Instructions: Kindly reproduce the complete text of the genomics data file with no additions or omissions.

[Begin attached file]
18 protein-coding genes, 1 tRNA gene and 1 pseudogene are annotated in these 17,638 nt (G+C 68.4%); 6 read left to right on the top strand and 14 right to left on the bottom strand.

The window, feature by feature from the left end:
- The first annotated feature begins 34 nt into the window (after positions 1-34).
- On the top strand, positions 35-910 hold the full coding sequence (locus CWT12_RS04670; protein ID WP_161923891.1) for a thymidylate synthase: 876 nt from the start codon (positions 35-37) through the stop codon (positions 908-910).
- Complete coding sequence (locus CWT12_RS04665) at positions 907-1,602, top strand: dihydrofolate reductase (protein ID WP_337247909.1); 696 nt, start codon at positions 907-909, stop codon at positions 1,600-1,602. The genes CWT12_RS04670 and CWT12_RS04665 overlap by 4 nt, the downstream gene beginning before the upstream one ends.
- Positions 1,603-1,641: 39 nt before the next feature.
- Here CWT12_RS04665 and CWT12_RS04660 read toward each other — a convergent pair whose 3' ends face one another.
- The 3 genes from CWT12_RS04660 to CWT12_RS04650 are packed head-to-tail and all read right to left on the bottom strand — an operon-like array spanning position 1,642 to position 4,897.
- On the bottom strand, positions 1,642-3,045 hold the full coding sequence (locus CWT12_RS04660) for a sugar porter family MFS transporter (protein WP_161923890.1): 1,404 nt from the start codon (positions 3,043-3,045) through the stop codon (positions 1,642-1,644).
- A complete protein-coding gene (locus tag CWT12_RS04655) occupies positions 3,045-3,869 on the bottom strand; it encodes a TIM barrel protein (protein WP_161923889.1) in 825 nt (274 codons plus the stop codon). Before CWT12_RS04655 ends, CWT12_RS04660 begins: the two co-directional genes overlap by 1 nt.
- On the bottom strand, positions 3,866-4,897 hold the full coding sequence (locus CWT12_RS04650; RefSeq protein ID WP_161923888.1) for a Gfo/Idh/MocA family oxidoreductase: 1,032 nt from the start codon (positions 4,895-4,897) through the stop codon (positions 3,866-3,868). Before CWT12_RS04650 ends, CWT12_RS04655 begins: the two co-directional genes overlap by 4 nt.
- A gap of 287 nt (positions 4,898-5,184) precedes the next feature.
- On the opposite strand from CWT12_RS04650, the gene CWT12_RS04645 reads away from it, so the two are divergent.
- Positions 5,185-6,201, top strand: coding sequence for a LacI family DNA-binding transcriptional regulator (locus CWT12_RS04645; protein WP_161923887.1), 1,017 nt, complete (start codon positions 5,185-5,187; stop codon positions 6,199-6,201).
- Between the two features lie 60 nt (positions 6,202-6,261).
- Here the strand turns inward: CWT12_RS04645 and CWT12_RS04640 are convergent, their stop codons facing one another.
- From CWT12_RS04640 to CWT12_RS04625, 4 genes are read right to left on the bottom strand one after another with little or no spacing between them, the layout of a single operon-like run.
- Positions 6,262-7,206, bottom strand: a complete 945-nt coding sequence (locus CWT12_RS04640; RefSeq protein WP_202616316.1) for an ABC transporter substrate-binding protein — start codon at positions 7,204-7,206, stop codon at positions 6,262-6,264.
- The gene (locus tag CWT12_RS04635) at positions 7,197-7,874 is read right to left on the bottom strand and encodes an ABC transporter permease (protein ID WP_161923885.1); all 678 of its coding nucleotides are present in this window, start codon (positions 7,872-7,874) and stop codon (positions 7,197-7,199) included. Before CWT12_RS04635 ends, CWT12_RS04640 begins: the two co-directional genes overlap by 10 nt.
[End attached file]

18 protein-coding genes, 1 tRNA gene and 1 pseudogene are annotated in these 17,638 nt (G+C 68.4%); 6 read left to right on the top strand and 14 right to left on the bottom strand.

The window, feature by feature from the left end:
- The first annotated feature begins 34 nt into the window (after positions 1-34).
- On the top strand, positions 35-910 hold the full coding sequence (locus CWT12_RS04670; protein ID WP_161923891.1) for a thymidylate synthase: 876 nt from the start codon (positions 35-37) through the stop codon (positions 908-910).
- Complete coding sequence (locus CWT12_RS04665) at positions 907-1,602, top strand: dihydrofolate reductase (protein ID WP_337247909.1); 696 nt, start codon at positions 907-909, stop codon at positions 1,600-1,602. The genes CWT12_RS04670 and CWT12_RS04665 overlap by 4 nt, the downstream gene beginning before the upstream one ends.
- Positions 1,603-1,641: 39 nt before the next feature.
- Here CWT12_RS04665 and CWT12_RS04660 read toward each other — a convergent pair whose 3' ends face one another.
- The 3 genes from CWT12_RS04660 to CWT12_RS04650 are packed head-to-tail and all read right to left on the bottom strand — an operon-like array spanning position 1,642 to position 4,897.
- On the bottom strand, positions 1,642-3,045 hold the full coding sequence (locus CWT12_RS04660) for a sugar porter family MFS transporter (protein WP_161923890.1): 1,404 nt from the start codon (positions 3,043-3,045) through the stop codon (positions 1,642-1,644).
- A complete protein-coding gene (locus tag CWT12_RS04655) occupies positions 3,045-3,869 on the bottom strand; it encodes a TIM barrel protein (protein WP_161923889.1) in 825 nt (274 codons plus the stop codon). Before CWT12_RS04655 ends, CWT12_RS04660 begins: the two co-directional genes overlap by 1 nt.
- On the bottom strand, positions 3,866-4,897 hold the full coding sequence (locus CWT12_RS04650; RefSeq protein ID WP_161923888.1) for a Gfo/Idh/MocA family oxidoreductase: 1,032 nt from the start codon (positions 4,895-4,897) through the stop codon (positions 3,866-3,868). Before CWT12_RS04650 ends, CWT12_RS04655 begins: the two co-directional genes overlap by 4 nt.
- A gap of 287 nt (positions 4,898-5,184) precedes the next feature.
- On the opposite strand from CWT12_RS04650, the gene CWT12_RS04645 reads away from it, so the two are divergent.
- Positions 5,185-6,201, top strand: coding sequence for a LacI family DNA-binding transcriptional regulator (locus CWT12_RS04645; protein WP_161923887.1), 1,017 nt, complete (start codon positions 5,185-5,187; stop codon positions 6,199-6,201).
- Between the two features lie 60 nt (positions 6,202-6,261).
- Here the strand turns inward: CWT12_RS04645 and CWT12_RS04640 are convergent, their stop codons facing one another.
- From CWT12_RS04640 to CWT12_RS04625, 4 genes are read right to left on the bottom strand one after another with little or no spacing between them, the layout of a single operon-like run.
- Positions 6,262-7,206, bottom strand: a complete 945-nt coding sequence (locus CWT12_RS04640; RefSeq protein WP_202616316.1) for an ABC transporter substrate-binding protein — start codon at positions 7,204-7,206, stop codon at positions 6,262-6,264.
- The gene (locus tag CWT12_RS04635) at positions 7,197-7,874 is read right to left on the bottom strand and encodes an ABC transporter permease (protein ID WP_161923885.1); all 678 of its coding nucleotides are present in this window, start codon (positions 7,872-7,874) and stop codon (positions 7,197-7,199) included. Before CWT12_RS04635 ends, CWT12_RS04640 begins: the two co-directional genes overlap by 10 nt.